Renal Correction of Acidosis- Increased Excretion of Hydrogen Ions and Addition of Bicarbonate Ions to the Extracellular Fluid
Now that we have described the mechanisms by which the kidneys secrete H+ and reabsorb HCO3–, we can explain how the kidneys readjust the pH of the extra-cellular fluid when it becomes abnormal.
Referring to equation 8, the Henderson-Hasselbalch equation, we can see that acidosis occurs when the ratio of HCO3– to CO2 in the extracellular fluid decreases, thereby decreasing pH. If this ratio decreases because of a fall in HCO3–, the acidosis is referred to asmetabolic acidosis. If the pH falls because of an increase in PCO2, the acidosis is referred to as respiratory acidosis.
Both respiratory and metabolic acidosis cause a decrease in the ratio of HCO3– to H+ in the renal tubular fluid. As a result, there is an excess of H+ in the renal tubules, causing complete reabsorption of HCO3– and still leaving additional H+ available to combine with the urinary buffers NH4+ and HPO4=. Thus, in aci-dosis, the kidneys reabsorb all the filtered HCO3– and contribute new HCO3– through the formation of NH4+ and titratable acid.
In metabolic acidosis, an excess of H + over HCO3– occurs in the tubular fluid primarily because of decreased filtration of HCO3-.This decreasedfiltrationof HCO3– is caused mainly by a decrease in the extra-cellular fluid concentration of HCO3–.
In respiratory acidosis, the excess H+ in the tubular fluid is due mainly to the rise in extracellular fluid PCO2, which stimulates H+secretion.
As discussed previously, with chronic acidosis, regardless of whether it is respiratory or metabolic, there is an increase in the production of NH4+, which further contributes to the excretion of H+ and the addi-tion of new HCO3– to the extracellular fluid. With severe chronic acidosis, as much as 500 mEq/day of H+ can be excreted in the urine, mainly in the form of NH4+; this, in turn, contributes up to 500 mEq/day of new HCO3– that is added to the blood.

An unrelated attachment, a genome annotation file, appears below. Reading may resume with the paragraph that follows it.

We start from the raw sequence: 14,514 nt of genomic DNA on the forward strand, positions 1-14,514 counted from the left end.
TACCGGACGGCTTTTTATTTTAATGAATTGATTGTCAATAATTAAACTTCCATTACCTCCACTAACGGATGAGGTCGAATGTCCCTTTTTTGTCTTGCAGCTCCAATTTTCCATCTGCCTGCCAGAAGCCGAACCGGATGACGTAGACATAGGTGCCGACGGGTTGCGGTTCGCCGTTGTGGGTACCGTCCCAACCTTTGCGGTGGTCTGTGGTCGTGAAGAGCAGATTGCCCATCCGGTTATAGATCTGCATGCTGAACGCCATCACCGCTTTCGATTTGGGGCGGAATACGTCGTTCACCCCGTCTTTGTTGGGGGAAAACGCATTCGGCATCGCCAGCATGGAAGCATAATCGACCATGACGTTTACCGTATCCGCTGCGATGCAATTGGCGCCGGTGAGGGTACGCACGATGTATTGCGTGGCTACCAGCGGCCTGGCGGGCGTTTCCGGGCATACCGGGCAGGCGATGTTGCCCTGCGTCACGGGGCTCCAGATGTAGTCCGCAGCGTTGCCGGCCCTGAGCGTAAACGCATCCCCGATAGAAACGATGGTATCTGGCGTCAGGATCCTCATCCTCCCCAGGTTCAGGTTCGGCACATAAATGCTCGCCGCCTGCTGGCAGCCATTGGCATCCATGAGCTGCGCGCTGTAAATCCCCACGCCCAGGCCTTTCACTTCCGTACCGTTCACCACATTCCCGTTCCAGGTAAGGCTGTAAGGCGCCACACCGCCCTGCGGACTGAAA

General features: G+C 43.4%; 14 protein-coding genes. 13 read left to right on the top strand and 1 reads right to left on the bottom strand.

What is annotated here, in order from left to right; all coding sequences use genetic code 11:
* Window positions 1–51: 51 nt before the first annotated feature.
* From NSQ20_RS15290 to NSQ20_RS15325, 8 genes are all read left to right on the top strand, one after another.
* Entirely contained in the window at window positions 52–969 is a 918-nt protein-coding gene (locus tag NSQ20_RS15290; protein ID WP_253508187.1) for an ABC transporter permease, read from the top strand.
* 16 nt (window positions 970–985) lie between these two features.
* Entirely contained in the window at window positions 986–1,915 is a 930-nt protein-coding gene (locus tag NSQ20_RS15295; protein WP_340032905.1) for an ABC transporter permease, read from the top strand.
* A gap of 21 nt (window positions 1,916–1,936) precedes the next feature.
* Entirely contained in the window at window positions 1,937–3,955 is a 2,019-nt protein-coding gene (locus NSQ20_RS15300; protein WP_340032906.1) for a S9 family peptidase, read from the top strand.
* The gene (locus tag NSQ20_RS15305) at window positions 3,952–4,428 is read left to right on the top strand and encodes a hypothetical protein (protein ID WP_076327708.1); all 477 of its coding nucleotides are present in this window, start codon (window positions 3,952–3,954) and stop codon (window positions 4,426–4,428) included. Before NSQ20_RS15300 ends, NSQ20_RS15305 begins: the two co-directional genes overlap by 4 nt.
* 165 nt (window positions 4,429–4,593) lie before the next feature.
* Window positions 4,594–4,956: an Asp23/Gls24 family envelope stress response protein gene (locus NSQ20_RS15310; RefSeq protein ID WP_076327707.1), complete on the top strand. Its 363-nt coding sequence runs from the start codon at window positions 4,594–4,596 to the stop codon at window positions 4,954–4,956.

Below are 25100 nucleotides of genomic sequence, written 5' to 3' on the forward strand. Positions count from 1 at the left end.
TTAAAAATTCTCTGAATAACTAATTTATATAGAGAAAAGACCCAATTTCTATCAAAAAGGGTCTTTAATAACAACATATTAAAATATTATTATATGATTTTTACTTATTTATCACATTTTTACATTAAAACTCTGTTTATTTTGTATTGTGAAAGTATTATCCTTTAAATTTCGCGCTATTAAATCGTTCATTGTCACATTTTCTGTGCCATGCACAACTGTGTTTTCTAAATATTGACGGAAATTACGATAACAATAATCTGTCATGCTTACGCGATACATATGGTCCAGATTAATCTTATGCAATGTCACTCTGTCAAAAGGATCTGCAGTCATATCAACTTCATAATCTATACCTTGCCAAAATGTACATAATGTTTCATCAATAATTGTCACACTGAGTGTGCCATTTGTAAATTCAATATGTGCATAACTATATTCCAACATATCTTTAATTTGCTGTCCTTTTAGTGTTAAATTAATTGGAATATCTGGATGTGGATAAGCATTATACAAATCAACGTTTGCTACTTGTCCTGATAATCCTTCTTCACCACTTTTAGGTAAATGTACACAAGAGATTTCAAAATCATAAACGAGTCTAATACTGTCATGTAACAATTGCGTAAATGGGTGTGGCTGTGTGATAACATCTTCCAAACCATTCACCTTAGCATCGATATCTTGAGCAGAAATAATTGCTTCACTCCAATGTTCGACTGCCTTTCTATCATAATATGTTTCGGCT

Thus, with chronic acidosis, the increased secretion of H+ by the tubules helps eliminate excess H+ from the body and increases the quantity of HCO3– in the extracellular fluid. This increases the bicarbonate part of the bicarbonate buffer system, which, in accordance with the Henderson-Hasselbalch equation, helps raise the extracellular pH and corrects the acidosis. If the acidosis is metabolically mediated, additional com-pensation by the lungs causes a reduction in PCO2, also helping to correct the acidosis.
Table 30–3 summarizes the characteristics associated with respiratory and metabolic acidosis as well as respiratory and metabolic alkalosis, which are dis-cussed in the next section. Note that in respiratoryacidosis, there is a reduction in pH, an increase inextracellular fluid H+ concentration, and an increase in PCO2, which is the initial cause of the acidosis. Thecompensatory response is an increase in plasma HCO3-, caused by the addition of new bicarbonate to the extracellular fluid by the kidneys. The rise in HCO3–helps offset the increase in PCO2, thereby returning the plasma pH toward normal.
In metabolic acidosis, there is also a decrease in pH and a rise in extracellular fluid H+ concentration. However, in this case, the primary abnormality is a decrease in plasma HCO3–. The primary compensa-tions include increased ventilation rate, which reduces PCO2 , and renal compensation, which, by adding new bicarbonate to the extracellular fluid, helps minimize the initial fall in extracellular HCO3- concentration.
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